Anil Ambani's Reliance Big Entertainment created Zapak.com for PC gaming and BigFlix as an Indian version of US-based online DVD rental giant Netflix. These businesses were housed under Reliance Entertainment Digital, an arm of Reliance Big Entertainment (now Reliance Entertainment). Despite being an early mover in some of these business lines, many of them piled up losses. The firm slowly went through a restructuring by shifting focus from domestic PC gaming to a global mobile gaming strategy, pivoted BigFlix to an online movie streaming venture and more. Techcircle.in caught up with Manish Agarwal, who took over the reins of the digital entertainment business a little over a year ago, to talk about the new strategy.
Was there something wrong with the basic business premise that Reliance Entertainment Digital started with that necessitated the restructuring?
In my honest opinion, in 2005 the Indian market was quite different when most of these businesses were envisioned. We were all expecting this market to take off in a very different way and so I do not blame any team. Even I was at rediff.com and we were so taken up with the government's initiatives on broadband Internet that we had expected an explosion of Internet users in India hopefully touching 300 million in two to three years. But even eight years after that we are still at only 120-130 million Internet users. Now if you look at the evolution of the Internet in countries you will see that first news, then mail and chat and then social and later on games and videos, etc takes off in that order. This evolution was never going to change. The problem was Internet in India never took off like everyone expected. Now the core virtue at Reliance is operating on scale. And the teams operating here hope that with scale coming through an Internet gaming culture would flourish. Unfortunately Indian Internet never really took off and so scale was never achieved.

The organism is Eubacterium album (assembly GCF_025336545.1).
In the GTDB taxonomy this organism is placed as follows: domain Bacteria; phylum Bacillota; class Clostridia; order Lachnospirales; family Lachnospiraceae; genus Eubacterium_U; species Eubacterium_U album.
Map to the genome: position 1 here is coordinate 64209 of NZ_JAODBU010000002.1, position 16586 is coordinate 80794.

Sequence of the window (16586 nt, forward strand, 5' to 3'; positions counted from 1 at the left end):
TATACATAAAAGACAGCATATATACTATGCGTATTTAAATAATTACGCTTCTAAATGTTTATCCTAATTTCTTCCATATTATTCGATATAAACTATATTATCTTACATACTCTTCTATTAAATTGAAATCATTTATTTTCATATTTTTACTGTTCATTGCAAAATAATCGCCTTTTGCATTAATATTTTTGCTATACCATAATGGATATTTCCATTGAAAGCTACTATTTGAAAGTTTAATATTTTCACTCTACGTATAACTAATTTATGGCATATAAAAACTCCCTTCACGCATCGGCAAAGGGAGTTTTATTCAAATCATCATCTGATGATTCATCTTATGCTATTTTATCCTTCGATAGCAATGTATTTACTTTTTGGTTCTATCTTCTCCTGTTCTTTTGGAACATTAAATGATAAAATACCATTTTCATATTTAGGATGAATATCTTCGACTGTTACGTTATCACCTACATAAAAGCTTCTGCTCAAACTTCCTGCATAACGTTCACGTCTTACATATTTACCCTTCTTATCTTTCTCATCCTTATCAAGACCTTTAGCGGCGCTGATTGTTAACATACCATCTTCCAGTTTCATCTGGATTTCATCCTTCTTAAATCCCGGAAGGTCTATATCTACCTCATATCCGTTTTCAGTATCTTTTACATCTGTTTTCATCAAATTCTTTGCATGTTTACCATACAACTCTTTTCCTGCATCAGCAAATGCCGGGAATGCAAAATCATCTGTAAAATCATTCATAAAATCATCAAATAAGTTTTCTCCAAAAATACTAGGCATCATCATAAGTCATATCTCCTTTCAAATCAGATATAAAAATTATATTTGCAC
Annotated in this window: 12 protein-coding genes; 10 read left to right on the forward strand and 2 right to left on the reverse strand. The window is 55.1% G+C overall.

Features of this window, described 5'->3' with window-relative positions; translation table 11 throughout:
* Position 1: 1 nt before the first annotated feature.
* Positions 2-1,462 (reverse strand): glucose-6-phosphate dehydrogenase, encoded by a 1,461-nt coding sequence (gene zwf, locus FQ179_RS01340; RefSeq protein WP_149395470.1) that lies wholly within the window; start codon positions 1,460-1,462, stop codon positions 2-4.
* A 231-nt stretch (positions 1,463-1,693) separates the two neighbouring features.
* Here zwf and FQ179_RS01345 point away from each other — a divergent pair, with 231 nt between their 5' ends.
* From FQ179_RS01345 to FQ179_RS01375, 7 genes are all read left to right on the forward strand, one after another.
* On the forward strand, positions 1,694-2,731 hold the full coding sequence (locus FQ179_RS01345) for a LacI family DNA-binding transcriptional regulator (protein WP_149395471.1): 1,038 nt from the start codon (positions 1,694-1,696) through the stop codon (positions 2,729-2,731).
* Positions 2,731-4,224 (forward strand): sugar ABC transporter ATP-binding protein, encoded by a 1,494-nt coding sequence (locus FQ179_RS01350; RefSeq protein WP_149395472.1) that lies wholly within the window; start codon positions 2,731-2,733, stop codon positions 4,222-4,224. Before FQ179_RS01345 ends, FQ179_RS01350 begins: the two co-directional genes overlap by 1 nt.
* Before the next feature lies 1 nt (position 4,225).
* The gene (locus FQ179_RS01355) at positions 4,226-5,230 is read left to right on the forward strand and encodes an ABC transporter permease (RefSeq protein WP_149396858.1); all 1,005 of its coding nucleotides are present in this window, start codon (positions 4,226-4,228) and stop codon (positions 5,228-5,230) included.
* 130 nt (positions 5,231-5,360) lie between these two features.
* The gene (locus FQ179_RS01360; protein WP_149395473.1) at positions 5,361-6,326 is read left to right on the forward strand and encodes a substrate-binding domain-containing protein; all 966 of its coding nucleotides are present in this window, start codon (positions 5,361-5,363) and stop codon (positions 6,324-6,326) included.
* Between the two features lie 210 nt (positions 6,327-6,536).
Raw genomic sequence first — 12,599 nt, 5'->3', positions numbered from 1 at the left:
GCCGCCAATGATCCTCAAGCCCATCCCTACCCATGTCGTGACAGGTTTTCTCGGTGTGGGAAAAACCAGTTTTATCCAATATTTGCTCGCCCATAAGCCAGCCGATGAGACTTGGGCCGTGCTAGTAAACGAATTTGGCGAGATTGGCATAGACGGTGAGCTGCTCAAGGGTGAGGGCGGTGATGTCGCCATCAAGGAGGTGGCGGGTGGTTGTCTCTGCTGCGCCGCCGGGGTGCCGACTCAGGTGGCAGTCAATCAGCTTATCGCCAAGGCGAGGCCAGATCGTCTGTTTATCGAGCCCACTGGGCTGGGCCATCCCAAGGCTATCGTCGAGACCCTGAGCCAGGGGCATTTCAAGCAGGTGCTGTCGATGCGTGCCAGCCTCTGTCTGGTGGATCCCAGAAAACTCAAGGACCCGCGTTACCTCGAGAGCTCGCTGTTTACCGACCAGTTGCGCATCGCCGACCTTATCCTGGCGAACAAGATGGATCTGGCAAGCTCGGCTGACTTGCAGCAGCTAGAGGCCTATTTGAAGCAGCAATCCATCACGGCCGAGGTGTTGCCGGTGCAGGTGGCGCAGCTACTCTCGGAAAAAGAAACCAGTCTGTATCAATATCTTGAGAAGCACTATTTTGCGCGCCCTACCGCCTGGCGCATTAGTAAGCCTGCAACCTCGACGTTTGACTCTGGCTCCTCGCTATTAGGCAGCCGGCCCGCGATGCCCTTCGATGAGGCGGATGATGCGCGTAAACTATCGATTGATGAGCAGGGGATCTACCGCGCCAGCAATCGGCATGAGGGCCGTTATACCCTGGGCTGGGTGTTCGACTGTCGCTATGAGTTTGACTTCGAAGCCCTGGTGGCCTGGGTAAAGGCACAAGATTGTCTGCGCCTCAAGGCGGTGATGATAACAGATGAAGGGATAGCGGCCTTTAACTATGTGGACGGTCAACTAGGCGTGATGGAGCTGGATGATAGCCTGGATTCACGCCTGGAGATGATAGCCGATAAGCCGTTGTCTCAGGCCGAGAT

I would say that India has lost out on the PC Internet opportunity. Today the future is on the mobile Internet. I believe India will leapfrog from being a PC Internet economy to a mobile Internet economy.
What are the turnaround milestones that you are chasing now and what would be the drivers?
FY14 is the breakeven year for this company. Over the last 18 months we have clearly identified mobile gaming as our focus area. We have spent a lot of time trying to figure out the market from the clutter in terms of developers and publishers. We have developed games like Real Steel which has just crossed the 5 million download mark across platforms. I will not be arrogant to say that we have mastered the gaming space after our recent big ticket successes, but I can definitely say that we have now been able to create a steady and attractive gaming services cycle. This year we have targeted to release six-seven AAA big ticket games. Now mobile gaming is a hit and miss industry; so from the seven games that we release, we hope a few will bring in the big bucks.
Are you leveraging Reliance's JV with DreamWorks? How about capitalising on the group's access to Hollywood to acquire global mobile gaming rights from big production houses?
We have nothing to do with the Big Entertainment-DreamWorks JV. The company's mobile gaming strategy is based on acquiring big brand IP rights for a global market. Our Real Steel game, which was a DreamWorks production, gave us a break; after that there was no looking back. After that we did Total Recall with Sony, acquired rights from Warner Bros, Lionsgate and so on. So we need to move from one success to another if we are to get more big studios on board. The second aspect is that Reliance as a company has a strong marketing brand and hence our marketing teams are very closely working with its teams.
How does revenue share or royalty work in conjunction with these production houses?
We do not pay a minimum guarantee; we have passed that stage. Initially we had to pay that because we were relatively lesser known. We had our doors open thanks to Reliance, but after that we have built a pipeline which is now the envy of many big gaming houses. So we don't have to pay a minimum guarantee. However, we do have a revenue share. What has happened now is that the costs to make a game have gone up four times. Two years ago, we had to lay down $250,000 for the development of Real Steel. Today it's at least three times this amount to develop a global big brand game.